Two legal inquiries are currently underway into litigation funding; but just how much regulation is enough?
As one of the first common-law countries to give the ‘go-ahead’ to third party litigation funding, Australia has effectively been involved in something of an experiment with litigation funding.
It now faces the task of trying to regulate the practice in a fair and just manner without the benefit of much overseas precedent.
At issue is the effective level of regulation around litigation funding – probably best known for its role in funding class actions in Australia – and the need to balance the interests of litigants seeking affordable access to justice, while policing conflicts of interest that affect the integrity of the civil justice system.
The tentative green light given to third party litigation funding in recent years has given rise to a lopsided situation where litigation funders financially backing plaintiffs are essentially unregulated, while funders effectively backing defendants (such as insurance companies) are highly regulated.
Late last year, former Attorney General George Brandis announced terms of reference for the Australian Law Reform Commission (ALRC) to conduct an inquiry into class action proceedings and third party litigation funders.
It joins an ongoing inquiry by the Victorian Law Reform Commission (VLRC), which began in 2016.
What is litigation funding?
In simple terms, litigation funding involves commercial companies funding the legal costs of a civil claimant in a court case, in return for a share of the proceeds of the suit if successful.
It has had a chequered history. Funding a civil litigant for a share of the proceeds of a suit used to be called ‘maintenance and champerty’ and was outlawed in English law for over half a millennia.
However, it was abolished as a crime in Victoria in 1969, with New South Wales, South Australia and the ACT following suit (although not in Queensland, Western Australia, Tasmania and the Northern Territory).
In Victoria and other states, litigation funding has increasingly been used to fund class actions. But a highly publicised case in 2016 involving 300 sacked Huon workers raised public concern. The workers won a $5 million settlement but received nothing, although lawyers and a litigation funder were paid.
In December 2016, Victorian Attorney-General, Martin Pakula asked the VLRC to report on specified issues concerning access to justice by litigants using litigation funders or through group proceedings, to ensure they are not exposed to unfair risks or disproportionate cost burdens.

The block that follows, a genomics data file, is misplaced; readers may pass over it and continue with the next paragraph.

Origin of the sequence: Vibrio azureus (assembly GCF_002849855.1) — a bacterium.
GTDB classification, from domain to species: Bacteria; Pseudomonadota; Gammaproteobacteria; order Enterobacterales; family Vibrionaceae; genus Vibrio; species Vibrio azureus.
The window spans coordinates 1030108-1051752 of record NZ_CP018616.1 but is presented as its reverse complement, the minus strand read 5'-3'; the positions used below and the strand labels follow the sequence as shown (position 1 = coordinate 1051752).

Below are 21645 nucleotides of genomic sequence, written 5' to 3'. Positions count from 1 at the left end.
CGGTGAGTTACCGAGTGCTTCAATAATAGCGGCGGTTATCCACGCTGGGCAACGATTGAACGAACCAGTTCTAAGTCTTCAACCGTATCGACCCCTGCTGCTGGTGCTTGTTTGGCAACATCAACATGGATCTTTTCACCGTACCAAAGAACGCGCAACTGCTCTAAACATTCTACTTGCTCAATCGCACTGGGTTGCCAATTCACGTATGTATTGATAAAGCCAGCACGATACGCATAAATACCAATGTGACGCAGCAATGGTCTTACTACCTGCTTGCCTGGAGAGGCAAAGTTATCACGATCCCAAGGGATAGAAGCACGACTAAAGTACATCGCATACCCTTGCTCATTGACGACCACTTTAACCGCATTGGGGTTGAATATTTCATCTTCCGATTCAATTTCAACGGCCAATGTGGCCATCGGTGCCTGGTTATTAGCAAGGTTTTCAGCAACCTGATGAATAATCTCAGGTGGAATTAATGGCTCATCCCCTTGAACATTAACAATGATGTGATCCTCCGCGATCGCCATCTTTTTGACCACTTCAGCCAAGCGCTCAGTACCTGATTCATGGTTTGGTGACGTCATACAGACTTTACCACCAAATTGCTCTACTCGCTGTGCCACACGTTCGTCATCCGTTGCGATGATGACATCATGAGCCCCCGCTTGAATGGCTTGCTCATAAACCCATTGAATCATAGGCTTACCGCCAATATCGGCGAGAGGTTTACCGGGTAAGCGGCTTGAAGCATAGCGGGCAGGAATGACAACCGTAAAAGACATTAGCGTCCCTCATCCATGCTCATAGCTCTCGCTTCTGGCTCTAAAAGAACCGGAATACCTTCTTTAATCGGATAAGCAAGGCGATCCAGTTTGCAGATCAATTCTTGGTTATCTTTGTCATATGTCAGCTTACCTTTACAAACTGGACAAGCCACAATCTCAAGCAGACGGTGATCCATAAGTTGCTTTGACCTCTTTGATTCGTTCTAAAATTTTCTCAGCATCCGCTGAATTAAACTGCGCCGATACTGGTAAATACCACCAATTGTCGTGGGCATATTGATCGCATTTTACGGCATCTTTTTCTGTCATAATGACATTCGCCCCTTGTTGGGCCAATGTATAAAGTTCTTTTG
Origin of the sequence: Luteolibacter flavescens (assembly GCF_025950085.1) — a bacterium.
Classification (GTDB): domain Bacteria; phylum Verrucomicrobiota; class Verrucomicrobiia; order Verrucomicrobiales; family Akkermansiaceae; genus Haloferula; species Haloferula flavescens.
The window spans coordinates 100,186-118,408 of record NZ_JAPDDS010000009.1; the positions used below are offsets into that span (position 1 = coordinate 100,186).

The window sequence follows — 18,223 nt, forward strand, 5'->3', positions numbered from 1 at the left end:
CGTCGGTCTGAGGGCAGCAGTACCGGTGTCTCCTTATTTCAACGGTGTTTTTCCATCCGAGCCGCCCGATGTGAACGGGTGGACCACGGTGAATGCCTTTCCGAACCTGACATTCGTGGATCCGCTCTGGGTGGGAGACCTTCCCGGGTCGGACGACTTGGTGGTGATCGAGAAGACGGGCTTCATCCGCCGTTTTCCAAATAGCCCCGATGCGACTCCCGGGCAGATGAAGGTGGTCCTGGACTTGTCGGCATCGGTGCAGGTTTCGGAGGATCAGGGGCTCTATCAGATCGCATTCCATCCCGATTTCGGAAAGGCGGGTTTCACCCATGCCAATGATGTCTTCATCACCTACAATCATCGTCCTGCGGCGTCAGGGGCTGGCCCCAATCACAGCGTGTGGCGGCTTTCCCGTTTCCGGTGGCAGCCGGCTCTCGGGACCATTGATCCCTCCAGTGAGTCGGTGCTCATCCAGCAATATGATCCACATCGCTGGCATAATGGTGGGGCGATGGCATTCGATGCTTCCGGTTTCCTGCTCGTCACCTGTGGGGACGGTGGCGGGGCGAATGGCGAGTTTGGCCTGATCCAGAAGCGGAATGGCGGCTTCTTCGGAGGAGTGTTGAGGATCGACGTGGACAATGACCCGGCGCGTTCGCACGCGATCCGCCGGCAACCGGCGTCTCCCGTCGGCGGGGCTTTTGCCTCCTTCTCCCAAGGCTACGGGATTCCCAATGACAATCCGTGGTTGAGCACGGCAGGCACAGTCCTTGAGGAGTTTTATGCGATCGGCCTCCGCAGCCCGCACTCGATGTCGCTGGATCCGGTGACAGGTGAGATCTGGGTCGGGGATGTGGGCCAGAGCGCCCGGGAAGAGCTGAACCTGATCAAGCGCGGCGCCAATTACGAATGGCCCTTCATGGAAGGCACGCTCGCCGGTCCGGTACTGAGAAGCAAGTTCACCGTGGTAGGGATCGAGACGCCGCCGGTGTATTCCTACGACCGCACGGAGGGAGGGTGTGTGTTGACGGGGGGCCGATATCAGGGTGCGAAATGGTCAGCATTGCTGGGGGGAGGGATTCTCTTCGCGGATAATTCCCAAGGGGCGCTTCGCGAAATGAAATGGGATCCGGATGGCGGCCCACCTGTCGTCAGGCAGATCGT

As noted, late last year, then-Federal Attorney-General, George Brandis announced a similar inquiry at federal level.
The second referral seems to be limited to litigation funding in class actions only and would not cover third party litigation funding in other areas.
It is not entirely clear why this distinction is drawn though there may be a rationale.
However, it is notable that such problems have been more in the insolvency area than the class actions area.
The VLRC are due to report first with the ALRC subsequently.
Just how much regulation is too much?
There is a range of opinion about whether to regulate litigation funding, how much to regulate it and how exactly to regulate it. These are complex questions but certain key issues can be identified.
1) Protecting the court system
Historical legal research shows ‘maintenance and champerty’ (litigation funding) was originally prohibited mainly to remedy problems with corruption of public officials and those involved in the judicial system and process.
Today, there are substantial layers of law and regulation designed to more directly avoid corruption of the legal process, by banning bribery and regulating lawyers.
These laws operate in various forms to the present day. But although they generally work well, continuing regulatory vigilance will always be required to avoid conflicts of interest.
2) An increase in litigation – bad or good?
The ban was also justified on grounds that removing it would see the amount of litigation increased in a way that was considered to be against the public interest.
Today, legitimate public interest in minimising civil disputation is balanced against public interest and social justice arguments to ‘even up things’ in allowing plaintiffs to pursue meritorious claims.
3) Protection of litigants
Another basis for the ban was a bid to protect litigants from unfair or unconscionable funding agreements, as well as the consequences of a failed suit (such as being ordered to pay the defendant’s costs).
Theoretical research in agency theory and game theory suggests that the first is a legitimate concern and may benefit from laws for simplified and better disclosure.
The second is partly being remedied by market forces in terms of funders agreeing to provide indemnities, though laws requiring some prudential regulation of these funders’ indemnities may be justified.
4) Regulation generally
Certainly regulation itself has become more sophisticated over the years and the old blunt instrument approach of banning activities outright has generally given way to the more modern approach of carefully regulating to avoid the negatives while preserving the positives of commercial activities.
Where to from here?
Litigation funding is probably here to stay; but it needs to be examined carefully as it is related to the integrity of our judicial process, the participants in it and ultimately to that pillar of liberal democracy, the rule of law.
Monash Business School and the Federal Court of Australia will hold a seminar: ‘Increased regulation of litigation funding – a timely crackdown or a regulatory ‘solution’ in search of a problem?’ on April 9. The seminar is organised jointly by the Federal Court of Australia and Monash Business School’s Corporate Law Organisation and Litigation Research Group (CLOL) and Ethical Regulation Research Group (ERRG).